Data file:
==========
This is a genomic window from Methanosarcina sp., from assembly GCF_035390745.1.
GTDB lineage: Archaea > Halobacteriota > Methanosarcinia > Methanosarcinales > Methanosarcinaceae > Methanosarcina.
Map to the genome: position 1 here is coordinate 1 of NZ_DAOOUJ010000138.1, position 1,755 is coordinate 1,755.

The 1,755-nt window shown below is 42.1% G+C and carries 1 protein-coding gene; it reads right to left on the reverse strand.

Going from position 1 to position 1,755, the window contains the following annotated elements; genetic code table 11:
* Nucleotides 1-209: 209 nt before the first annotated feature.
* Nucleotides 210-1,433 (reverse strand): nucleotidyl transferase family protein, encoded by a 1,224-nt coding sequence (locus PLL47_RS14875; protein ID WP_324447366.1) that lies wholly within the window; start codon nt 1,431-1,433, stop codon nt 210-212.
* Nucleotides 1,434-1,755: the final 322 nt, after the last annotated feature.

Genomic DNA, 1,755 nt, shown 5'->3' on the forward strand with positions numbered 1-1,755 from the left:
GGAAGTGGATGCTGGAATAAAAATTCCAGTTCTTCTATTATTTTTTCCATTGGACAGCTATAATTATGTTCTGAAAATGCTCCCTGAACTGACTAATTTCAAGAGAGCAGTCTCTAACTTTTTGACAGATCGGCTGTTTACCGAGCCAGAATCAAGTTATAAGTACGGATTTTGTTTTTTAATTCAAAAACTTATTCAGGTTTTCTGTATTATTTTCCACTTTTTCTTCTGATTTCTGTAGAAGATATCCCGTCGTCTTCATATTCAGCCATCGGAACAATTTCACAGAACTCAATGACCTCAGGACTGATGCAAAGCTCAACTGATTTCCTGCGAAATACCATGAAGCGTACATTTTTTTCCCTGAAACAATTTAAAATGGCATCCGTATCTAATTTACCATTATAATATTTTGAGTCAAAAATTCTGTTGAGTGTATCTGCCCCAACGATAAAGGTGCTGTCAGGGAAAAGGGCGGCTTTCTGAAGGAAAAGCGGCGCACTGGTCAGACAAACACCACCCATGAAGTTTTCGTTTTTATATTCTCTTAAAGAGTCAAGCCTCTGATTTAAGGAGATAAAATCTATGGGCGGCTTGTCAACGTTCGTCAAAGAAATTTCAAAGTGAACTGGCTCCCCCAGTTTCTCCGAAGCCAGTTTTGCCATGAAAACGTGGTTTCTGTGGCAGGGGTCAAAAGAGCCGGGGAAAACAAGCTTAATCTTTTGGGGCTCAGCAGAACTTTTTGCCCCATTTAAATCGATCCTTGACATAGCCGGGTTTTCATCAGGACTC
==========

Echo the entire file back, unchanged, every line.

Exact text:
This is a genomic window from Methanosarcina sp., from assembly GCF_035390745.1.
GTDB lineage: Archaea > Halobacteriota > Methanosarcinia > Methanosarcinales > Methanosarcinaceae > Methanosarcina.
Map to the genome: position 1 here is coordinate 1 of NZ_DAOOUJ010000138.1, position 1,755 is coordinate 1,755.

The 1,755-nt window shown below is 42.1% G+C and carries 1 protein-coding gene; it reads right to left on the reverse strand.

Going from position 1 to position 1,755, the window contains the following annotated elements; genetic code table 11:
* Nucleotides 1-209: 209 nt before the first annotated feature.
* Nucleotides 210-1,433 (reverse strand): nucleotidyl transferase family protein, encoded by a 1,224-nt coding sequence (locus PLL47_RS14875; protein ID WP_324447366.1) that lies wholly within the window; start codon nt 1,431-1,433, stop codon nt 210-212.
* Nucleotides 1,434-1,755: the final 322 nt, after the last annotated feature.

Genomic DNA, 1,755 nt, shown 5'->3' on the forward strand with positions numbered 1-1,755 from the left:
GGAAGTGGATGCTGGAATAAAAATTCCAGTTCTTCTATTATTTTTTCCATTGGACAGCTATAATTATGTTCTGAAAATGCTCCCTGAACTGACTAATTTCAAGAGAGCAGTCTCTAACTTTTTGACAGATCGGCTGTTTACCGAGCCAGAATCAAGTTATAAGTACGGATTTTGTTTTTTAATTCAAAAACTTATTCAGGTTTTCTGTATTATTTTCCACTTTTTCTTCTGATTTCTGTAGAAGATATCCCGTCGTCTTCATATTCAGCCATCGGAACAATTTCACAGAACTCAATGACCTCAGGACTGATGCAAAGCTCAACTGATTTCCTGCGAAATACCATGAAGCGTACATTTTTTTCCCTGAAACAATTTAAAATGGCATCCGTATCTAATTTACCATTATAATATTTTGAGTCAAAAATTCTGTTGAGTGTATCTGCCCCAACGATAAAGGTGCTGTCAGGGAAAAGGGCGGCTTTCTGAAGGAAAAGCGGCGCACTGGTCAGACAAACACCACCCATGAAGTTTTCGTTTTTATATTCTCTTAAAGAGTCAAGCCTCTGATTTAAGGAGATAAAATCTATGGGCGGCTTGTCAACGTTCGTCAAAGAAATTTCAAAGTGAACTGGCTCCCCCAGTTTCTCCGAAGCCAGTTTTGCCATGAAAACGTGGTTTCTGTGGCAGGGGTCAAAAGAGCCGGGGAAAACAAGCTTAATCTTTTGGGGCTCAGCAGAACTTTTTGCCCCATTTAAATCGATCCTTGACATAGCCGGGTTTTCATCAGGACTC